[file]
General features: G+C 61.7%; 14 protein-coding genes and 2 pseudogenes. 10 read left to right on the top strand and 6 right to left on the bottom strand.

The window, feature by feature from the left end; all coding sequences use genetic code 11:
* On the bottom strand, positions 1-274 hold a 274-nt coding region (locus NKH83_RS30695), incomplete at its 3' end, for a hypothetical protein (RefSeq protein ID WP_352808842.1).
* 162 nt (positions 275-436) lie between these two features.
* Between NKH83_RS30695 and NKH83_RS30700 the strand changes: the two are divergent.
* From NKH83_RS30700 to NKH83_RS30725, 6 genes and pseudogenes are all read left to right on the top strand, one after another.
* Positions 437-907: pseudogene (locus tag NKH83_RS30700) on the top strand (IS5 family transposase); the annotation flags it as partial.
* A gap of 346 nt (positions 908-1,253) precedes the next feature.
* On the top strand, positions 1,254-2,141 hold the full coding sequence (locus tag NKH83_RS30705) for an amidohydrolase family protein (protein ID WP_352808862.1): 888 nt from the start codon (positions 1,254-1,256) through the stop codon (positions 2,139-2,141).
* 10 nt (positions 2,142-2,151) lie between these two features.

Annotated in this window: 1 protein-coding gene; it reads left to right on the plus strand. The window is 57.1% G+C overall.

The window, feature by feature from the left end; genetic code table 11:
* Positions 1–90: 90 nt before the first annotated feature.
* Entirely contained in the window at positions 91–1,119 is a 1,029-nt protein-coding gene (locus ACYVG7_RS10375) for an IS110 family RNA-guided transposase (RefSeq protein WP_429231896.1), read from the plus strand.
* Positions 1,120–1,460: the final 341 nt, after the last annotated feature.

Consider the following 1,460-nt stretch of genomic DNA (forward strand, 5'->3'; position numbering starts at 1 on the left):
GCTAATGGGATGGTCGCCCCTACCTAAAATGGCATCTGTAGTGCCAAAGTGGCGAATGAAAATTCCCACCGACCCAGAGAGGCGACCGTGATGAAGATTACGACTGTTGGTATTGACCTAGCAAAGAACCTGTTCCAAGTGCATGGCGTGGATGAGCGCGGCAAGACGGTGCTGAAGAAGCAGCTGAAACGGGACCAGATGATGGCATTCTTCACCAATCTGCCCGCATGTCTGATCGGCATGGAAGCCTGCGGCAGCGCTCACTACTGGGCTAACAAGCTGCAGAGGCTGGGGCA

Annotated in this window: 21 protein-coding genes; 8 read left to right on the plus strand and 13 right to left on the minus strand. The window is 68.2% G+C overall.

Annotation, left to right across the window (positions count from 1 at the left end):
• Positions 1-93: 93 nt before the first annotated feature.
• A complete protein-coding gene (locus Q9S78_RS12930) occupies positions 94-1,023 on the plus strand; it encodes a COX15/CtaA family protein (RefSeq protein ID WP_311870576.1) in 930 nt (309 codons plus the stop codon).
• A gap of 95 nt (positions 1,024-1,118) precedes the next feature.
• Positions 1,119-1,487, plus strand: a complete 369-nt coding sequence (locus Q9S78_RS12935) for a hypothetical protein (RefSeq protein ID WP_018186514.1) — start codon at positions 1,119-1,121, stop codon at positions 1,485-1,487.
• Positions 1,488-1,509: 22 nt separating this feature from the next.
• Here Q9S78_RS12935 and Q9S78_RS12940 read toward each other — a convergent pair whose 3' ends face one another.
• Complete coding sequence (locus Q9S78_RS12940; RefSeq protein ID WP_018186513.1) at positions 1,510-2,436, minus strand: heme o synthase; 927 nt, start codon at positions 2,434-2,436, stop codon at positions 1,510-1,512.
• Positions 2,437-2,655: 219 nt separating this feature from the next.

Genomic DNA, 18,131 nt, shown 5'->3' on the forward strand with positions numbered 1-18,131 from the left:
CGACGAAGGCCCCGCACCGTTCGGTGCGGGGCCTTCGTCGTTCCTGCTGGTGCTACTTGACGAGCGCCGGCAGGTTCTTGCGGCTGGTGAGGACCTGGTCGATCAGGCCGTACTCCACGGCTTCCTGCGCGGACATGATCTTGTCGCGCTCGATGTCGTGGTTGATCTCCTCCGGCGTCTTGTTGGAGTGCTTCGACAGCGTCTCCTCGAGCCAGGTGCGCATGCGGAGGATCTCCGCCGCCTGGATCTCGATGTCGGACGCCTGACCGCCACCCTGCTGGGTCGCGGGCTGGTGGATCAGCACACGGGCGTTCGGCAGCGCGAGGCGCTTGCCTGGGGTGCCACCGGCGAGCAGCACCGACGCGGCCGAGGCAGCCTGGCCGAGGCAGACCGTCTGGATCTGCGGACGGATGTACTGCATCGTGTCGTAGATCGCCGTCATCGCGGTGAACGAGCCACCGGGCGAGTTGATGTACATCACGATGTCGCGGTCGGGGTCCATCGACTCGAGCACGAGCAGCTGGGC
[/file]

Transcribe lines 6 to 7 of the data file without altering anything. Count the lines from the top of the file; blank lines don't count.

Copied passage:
* From NKH83_RS30700 to NKH83_RS30725, 6 genes and pseudogenes are all read left to right on the top strand, one after another.
* Positions 437-907: pseudogene (locus tag NKH83_RS30700) on the top strand (IS5 family transposase); the annotation flags it as partial.